Ultra-Orthodox Jews wield growing influence in Israeli politics

With the ultra-Orthodox community (Haredim) having tripled from 4 to 12 percent of the Israeli population since 1980 and projected to grow to over 20 percent by 2040, the culture war over issues related to the identity of the “Jewish state” will become even more significant as the Haredim aspire to shape public affairs. Peter Lintl, head of a project on “Israel and its regional and global conflicts” based at the Middle East and Africa Research Division of the German Institute for International and Security Affairs (SWP), analyzes these matters in a new report (December). The demographic rise of a group with relatively high birth rates (averaging 7.1 children per woman), that is not a product of Zionism, and that sees itself as the representative of authentic Jewishness gives rise to debates and tensions around the Jewish identity of the state. This development also calls attention to the relationship between the state and religion, the special rights of the Haredim community, and issues of public normativity. But the growing share of Haredim in the Israeli population also raises dilemmas for the ultra-Orthodox themselves around their aspirations to change the state versus their fears of being changed through their involvement in politics and mainstream society. “Some call for isolation, others for integration into the state, and yet others for taking over the state,” Lintl notes. The hesitation between withdrawal and attempts to influence society is also explained by the fact that the Haredim alson need the state in order to safeguard their way of life.

Many secular Israelis see the Haredim as having too much influence and resent them as an economic burden. Except for a strictly anti-Zionist minority, ultra-Orthodox participate in the Israeli democratic system for pragmatic reasons, not wishing to leave it to others to decide their fate and seeking to preserve their world. However, Lintl notes that, especially since the 2010s, the Haredim’s will to shape the religious aspects of the state’s identity has been noticeably growing. During the same period, there has been an increasing identification with the political right. The importance of coalitions in Israeli politics offers them possibilities of influence. Also, changes in part of the ultra-Orthodox population during the past 20 years should not be underestimated. Making up between 8 and 30 percent of the ultra-Orthodox (depending on sources), this “new Haredim” are modernizing and interacting much more with mainstream Israeli life. While more than 50 percent of the new Haredim still stick to the classical model of isolation, two other sub currents lean toward integration, including the promotion of a kind of “Torah conservatism,” on the one hand, and “a resolute politicization of the ultra-Orthodox worldview in the sense of an ultra-Orthodox conception of the state,” on the other. Whatever course is taken, Lintl seems convinced that the country will become more conservative and religious under the influence of the Haredim.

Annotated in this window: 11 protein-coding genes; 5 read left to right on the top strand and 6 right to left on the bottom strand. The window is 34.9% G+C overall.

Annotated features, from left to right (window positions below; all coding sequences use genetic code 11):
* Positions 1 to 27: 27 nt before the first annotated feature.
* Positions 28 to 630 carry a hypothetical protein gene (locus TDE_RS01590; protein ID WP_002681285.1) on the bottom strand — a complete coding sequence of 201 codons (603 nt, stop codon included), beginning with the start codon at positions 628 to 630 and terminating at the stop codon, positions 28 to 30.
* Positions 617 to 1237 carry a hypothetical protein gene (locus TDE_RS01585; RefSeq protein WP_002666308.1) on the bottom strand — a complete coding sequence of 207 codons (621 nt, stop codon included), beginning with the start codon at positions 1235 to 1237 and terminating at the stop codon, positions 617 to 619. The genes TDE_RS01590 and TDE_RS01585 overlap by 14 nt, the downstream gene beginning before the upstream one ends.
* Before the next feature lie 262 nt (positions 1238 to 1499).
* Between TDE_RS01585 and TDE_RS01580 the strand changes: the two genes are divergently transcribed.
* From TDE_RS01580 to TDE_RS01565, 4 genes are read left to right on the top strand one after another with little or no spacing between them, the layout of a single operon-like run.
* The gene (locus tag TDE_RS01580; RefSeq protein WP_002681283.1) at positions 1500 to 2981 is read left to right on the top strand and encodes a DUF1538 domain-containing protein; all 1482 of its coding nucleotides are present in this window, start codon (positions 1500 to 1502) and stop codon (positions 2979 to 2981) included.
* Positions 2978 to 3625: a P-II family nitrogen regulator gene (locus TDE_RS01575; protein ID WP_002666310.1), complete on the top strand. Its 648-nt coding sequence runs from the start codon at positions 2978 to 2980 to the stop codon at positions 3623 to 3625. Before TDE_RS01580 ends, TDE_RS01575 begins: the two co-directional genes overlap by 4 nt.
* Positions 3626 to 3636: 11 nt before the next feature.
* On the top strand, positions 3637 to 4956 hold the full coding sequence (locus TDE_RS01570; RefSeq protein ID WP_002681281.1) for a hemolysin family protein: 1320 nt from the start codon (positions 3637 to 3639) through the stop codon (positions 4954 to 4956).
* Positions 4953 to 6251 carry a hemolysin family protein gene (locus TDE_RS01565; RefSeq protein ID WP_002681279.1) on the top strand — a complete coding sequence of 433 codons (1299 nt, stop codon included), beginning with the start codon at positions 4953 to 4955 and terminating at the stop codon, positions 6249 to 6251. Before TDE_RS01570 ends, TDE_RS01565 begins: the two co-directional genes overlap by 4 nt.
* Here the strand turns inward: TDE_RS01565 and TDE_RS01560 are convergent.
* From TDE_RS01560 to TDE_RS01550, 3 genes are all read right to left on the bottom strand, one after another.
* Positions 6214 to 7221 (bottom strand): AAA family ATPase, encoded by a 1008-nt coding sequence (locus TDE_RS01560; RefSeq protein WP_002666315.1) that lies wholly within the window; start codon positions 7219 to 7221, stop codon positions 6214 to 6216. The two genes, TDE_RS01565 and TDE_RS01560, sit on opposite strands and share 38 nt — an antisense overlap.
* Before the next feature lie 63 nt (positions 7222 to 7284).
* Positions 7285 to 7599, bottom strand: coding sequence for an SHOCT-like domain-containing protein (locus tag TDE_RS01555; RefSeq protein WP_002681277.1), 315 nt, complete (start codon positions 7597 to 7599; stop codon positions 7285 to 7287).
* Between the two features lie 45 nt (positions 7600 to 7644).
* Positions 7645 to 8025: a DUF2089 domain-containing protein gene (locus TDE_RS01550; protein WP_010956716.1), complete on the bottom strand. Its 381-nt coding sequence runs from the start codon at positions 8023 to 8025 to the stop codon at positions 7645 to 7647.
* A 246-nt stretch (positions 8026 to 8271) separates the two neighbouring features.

Source: Anna Annouk (https://pixabay.com/de/users/annaanouk-478937/)

(The full report in English can be downloaded in various formats from the SWP website: https://www.swp-berlin.org/10.18449/2020RP14)